Raghav Juyal and Abhishek Chauhan, both have matched each other perfectly. In the role of broke youngsters with nothing bright and lively, they are very good. They bring a charm in the film, a vibrant energy, something that young people can relate to. And that is where the drama gets entertaining.

bahut hua sammaan, disney+hotstar, review, film, hindi, 2020
On sets of the film (image source: instagram)

Nidhi Singh as the adorably strict police officer is very very good. She brings in layers and tells you that she has an important role. Although it is a role not very well written, Singh makes sure you remember her long after you’ve watched the film. Her scenes with her husband (played by Namit Das) are also very hilarious. The manner in which she delivers her dialogues is bang on. Whenever she comes on screen, you expect to crackle up. Namit Das lends great supporting act, in a character that is a good breather.

Ram Kapoor has a relatively shorter role, but a different one from what you are used to seeing him in. He is a weird criminal, telling moralistic stories about the jungle life, relating it to the crime he does. The stories are indicative of the world you live in. He does well with his role.

Flora Saini performs well, in a smaller screen presence. She has her moments. Sharat Sonu and Bhupesh Singh as Bhola and Raju are also very very good.


There are hardly any songs, and you rightly don’t feel the need too. The background score is very effective. The sudden dramatic tunes and beats liven you up while you are invested in a scene. The score binds the film well.

Cinematography by Parasher Baruah is decent with lots of bright colours at play. The film travels various places and locations, and all have been highlighted with strokes of colours. Production design is also satisfactory for such a film. It is not always real, and you do get cinematically charged up at times, which here, is a good case.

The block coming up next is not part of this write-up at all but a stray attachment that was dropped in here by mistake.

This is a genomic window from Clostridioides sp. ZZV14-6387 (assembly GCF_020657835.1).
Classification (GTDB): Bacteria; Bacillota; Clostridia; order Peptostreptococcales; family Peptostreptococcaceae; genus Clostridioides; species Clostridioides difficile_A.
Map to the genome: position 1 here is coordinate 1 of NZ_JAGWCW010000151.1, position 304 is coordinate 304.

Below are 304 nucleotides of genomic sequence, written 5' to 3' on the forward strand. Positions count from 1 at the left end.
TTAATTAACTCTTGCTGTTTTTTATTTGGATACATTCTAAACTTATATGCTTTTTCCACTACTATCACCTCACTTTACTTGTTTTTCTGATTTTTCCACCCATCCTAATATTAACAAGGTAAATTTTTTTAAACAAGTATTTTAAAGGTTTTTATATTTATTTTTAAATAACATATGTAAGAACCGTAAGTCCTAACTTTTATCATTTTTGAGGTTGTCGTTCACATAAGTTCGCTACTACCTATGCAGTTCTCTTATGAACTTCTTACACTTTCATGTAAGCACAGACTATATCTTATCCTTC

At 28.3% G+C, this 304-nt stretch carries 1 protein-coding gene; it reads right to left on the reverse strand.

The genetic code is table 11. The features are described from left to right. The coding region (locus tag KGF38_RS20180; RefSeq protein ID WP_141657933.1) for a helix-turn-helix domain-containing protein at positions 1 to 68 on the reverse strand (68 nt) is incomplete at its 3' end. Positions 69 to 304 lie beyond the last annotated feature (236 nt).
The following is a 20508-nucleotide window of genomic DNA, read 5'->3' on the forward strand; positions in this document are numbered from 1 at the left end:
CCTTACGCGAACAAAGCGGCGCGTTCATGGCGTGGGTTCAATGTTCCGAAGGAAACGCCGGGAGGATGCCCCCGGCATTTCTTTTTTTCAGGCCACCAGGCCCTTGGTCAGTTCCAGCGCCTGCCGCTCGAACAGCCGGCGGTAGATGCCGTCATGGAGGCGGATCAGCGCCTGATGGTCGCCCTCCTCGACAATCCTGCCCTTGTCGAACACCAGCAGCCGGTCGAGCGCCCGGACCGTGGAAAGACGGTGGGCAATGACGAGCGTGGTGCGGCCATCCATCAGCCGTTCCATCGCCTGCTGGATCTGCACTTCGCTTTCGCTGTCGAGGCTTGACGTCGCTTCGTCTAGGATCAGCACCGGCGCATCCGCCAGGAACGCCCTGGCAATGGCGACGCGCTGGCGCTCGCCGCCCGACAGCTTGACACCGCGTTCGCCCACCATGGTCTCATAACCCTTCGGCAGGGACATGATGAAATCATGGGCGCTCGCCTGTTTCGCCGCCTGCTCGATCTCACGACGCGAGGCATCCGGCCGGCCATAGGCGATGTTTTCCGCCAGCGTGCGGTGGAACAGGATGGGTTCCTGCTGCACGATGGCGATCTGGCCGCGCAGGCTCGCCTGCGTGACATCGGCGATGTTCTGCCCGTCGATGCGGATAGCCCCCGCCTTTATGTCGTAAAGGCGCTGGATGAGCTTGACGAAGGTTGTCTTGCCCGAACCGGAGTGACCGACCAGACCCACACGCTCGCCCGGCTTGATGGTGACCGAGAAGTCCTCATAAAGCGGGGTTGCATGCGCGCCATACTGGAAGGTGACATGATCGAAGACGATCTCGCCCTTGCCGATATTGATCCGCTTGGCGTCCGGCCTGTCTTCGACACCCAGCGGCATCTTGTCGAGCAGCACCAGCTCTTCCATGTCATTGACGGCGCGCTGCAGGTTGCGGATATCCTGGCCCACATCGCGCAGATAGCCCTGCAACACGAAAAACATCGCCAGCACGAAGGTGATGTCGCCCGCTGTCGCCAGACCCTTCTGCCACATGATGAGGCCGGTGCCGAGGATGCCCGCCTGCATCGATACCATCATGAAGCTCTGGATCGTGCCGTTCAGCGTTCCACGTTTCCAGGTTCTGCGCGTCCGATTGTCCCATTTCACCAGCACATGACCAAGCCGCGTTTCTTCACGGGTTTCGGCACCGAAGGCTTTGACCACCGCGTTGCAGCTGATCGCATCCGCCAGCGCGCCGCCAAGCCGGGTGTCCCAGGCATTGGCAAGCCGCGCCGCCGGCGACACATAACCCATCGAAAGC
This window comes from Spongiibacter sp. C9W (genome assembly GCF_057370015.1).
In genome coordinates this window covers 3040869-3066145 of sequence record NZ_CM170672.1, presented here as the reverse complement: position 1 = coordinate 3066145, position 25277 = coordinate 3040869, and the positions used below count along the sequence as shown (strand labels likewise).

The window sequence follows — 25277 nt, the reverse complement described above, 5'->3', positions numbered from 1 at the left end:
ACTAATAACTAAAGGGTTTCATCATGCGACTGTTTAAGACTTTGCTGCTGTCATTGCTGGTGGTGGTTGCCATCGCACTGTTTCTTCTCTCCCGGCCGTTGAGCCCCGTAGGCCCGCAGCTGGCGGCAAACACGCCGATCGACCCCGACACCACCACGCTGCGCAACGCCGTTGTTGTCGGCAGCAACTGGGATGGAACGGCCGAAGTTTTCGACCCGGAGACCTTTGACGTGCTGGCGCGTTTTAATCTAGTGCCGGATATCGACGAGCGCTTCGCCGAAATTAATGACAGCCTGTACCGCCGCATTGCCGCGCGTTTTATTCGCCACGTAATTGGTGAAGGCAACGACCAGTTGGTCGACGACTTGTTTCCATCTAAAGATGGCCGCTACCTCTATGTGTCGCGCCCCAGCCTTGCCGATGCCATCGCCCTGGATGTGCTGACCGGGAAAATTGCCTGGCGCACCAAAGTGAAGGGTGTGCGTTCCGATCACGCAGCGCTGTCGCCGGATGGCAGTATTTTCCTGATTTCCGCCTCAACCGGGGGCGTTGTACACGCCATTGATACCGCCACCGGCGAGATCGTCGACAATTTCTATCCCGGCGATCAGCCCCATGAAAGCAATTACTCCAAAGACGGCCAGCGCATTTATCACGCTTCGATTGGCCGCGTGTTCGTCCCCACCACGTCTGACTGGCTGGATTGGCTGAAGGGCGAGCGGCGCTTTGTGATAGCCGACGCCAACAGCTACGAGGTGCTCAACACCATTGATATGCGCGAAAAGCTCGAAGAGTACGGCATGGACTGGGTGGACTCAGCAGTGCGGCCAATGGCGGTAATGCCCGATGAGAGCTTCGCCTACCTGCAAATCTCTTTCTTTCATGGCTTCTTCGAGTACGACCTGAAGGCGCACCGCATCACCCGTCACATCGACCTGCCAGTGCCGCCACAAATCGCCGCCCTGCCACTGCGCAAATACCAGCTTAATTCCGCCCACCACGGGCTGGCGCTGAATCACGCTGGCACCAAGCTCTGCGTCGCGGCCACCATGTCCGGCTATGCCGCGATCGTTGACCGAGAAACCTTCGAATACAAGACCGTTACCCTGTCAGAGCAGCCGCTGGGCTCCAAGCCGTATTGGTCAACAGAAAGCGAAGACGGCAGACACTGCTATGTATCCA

Editing by Suchitra Sathe has been done nicely. The transitions stay with you, where one character gets painted in a sketched format and the plot moves to other characters associated. The parallel narrative thus achieved keeps you up with the storytelling happening at different points.

The film had the potential to say a lot of things. With ‘comrades’ at hand, it does the needful for most of its part. But wherever it doesn’t, it falls miles apart. The overall appeal hence breaks off.

Rochak Saxena

Rochak Saxena a Mass Media Teacher, former journalist at DNA and an ardent lover of Hindi films - literally. The blog derives its name from the popular term ‘Willing Suspension of Disbelief’, most commonly used in the world of literature and cinema. Meaning to immerse yourself in an unreal world (where you know what you see on screen is fake) with a self-proclaimed/declared belief/wish to consider it real, the willing world becomes magical. It’s the same magic every Friday that drives Rochak to share things in the perspective that it needs to be observed with. Every film is different. And the difference needs to be cherished.